Jennifer Sanger is a rainforest ecologist who studies epiphytes, which are plants that grow up in the canopy of trees. She also runs a non-profit environmental education project, called The Tree Projects, with herhusband Steve Pearce, which aims to educate people about the world’s significant rainforest trees (www.thetreeprojects.com).
What made you interested in the study of nature? I find the natural world such a fascinating place. Especially rainforests- there is so much life and diversity in these forests and there is a special kind of magic to them. I think there is something about beingsurrounded by a wall of green that is deeply relaxing. I have also been a long-time admirer of trees. There are so many different species, shapes and forms.
What fascinates you the most about you research? I study the plants which grow in the canopy of rainforest trees and in order for me to study them I have to climb up into the tree tops using ropes. It always amazes me how different the canopy of a rainforest is compared to the understory- most of us picture a rainforest as being dark, shady and humid, but up in thecanopy it’s the opposite. There is lots of sunlight, its warm, and there are many different species of plants and animals up there compared to the forest floor.
Why do you think it is important to spread the science of nature? I think it is essential to make people aware of the importance of rainforests. They are home to so many amazing plants and animals, and they also provide much of the fresh air and clean water that we depend on. They are incredibly beautiful and inspiring places. This is what we try to do with The Tree Projects, to show people how wonderful trees and forests are, to help them appreciate places that they may never get the chance to visit.
How often are you out in nature? I try and be out in nature every day. I am very lucky to live near the beach, where I can go for a run in the morning. I also spend a lot of my weekends and holidays hiking. I really love going on multi day walks. We are very lucky to be living in Tasmania, were we are surrounded by lots of amazing natural places.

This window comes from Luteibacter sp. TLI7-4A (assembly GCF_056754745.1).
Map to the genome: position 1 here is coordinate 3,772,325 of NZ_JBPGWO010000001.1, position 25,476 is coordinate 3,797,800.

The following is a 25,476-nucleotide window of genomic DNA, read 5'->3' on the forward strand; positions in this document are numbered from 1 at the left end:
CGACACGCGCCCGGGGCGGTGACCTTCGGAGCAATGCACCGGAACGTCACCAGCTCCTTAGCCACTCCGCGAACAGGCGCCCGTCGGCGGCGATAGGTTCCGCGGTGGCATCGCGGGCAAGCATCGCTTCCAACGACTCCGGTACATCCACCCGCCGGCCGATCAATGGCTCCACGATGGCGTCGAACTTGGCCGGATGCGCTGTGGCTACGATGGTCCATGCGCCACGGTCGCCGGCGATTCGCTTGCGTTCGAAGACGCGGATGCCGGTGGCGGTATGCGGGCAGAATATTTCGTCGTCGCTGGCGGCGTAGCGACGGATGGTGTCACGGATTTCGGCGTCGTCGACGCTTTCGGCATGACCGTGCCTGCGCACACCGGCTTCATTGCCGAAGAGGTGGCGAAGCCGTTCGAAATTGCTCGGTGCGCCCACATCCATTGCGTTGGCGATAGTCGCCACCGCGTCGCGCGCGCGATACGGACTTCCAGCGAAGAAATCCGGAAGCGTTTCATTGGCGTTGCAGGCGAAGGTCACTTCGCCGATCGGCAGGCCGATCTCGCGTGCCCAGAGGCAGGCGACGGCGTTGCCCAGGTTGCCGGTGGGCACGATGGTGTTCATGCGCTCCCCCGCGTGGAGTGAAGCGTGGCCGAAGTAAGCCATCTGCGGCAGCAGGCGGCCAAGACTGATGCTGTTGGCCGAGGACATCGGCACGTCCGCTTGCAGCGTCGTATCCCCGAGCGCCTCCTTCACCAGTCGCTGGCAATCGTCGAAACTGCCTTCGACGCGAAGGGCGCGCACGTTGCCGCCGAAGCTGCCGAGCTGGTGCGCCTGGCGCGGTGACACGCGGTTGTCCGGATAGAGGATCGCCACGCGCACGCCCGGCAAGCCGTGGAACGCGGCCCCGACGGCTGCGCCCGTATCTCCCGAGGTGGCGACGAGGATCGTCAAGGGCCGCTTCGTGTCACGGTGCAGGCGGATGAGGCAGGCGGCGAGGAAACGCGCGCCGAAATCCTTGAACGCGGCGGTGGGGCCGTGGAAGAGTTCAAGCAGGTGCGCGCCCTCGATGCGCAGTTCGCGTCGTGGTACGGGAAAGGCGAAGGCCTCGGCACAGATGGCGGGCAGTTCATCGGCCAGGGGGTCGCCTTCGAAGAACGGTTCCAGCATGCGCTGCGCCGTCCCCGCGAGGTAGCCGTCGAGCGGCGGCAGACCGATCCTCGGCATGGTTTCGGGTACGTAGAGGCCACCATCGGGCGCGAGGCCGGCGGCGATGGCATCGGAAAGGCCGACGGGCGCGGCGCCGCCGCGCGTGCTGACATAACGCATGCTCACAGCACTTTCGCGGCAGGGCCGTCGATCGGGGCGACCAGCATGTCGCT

How do you feel when you are out in nature? Being out in nature regularly is essential for my happiness and wellbeing, it makes me feel so alive and happy. It’s such a great way for me to ‘clear my head’ and relax, like taking a deep, long exhale. I could not imagine what life would be like without it, and I always wondered how people living in big cities would be able to survive without a daily connection with natural places.
What would you say are the qualities of nature that you embrace the most? I think it’s a little bit of everything, being outside you are just so much more aware of all the elements, the sun on your skin, the wind, the sounds of birds. I love to take the time to look at the detail in nature too, the patterns of a flower, the way the clouds pass over a mountain top, the different types of mosses growing on a log. There is just so much to appreciate and discover.
What do you do to fit in a bit of nature in your daily life? I try to visit the beach regularly each morning before work. There is also a beautiful patch of forest near to where I work so I often walk here in my lunch times. I also try to get out every weekend and do a long walk in the forest- there are many different trails around the city which I live.
Do you have any special place that you go to or have gone to that you would like to recommend? There are two places in the world which are special to me. Tasmania, where I live, is such a wonderful island full of mysterious rainforests, pristine beaches, rugged mountains and vast wilderness. There is so much to explore here. The West MacDonnell Ranges in Central Australia are also a very special place for me. They are a beautiful desert mountain range, with so many amazing plants and animals.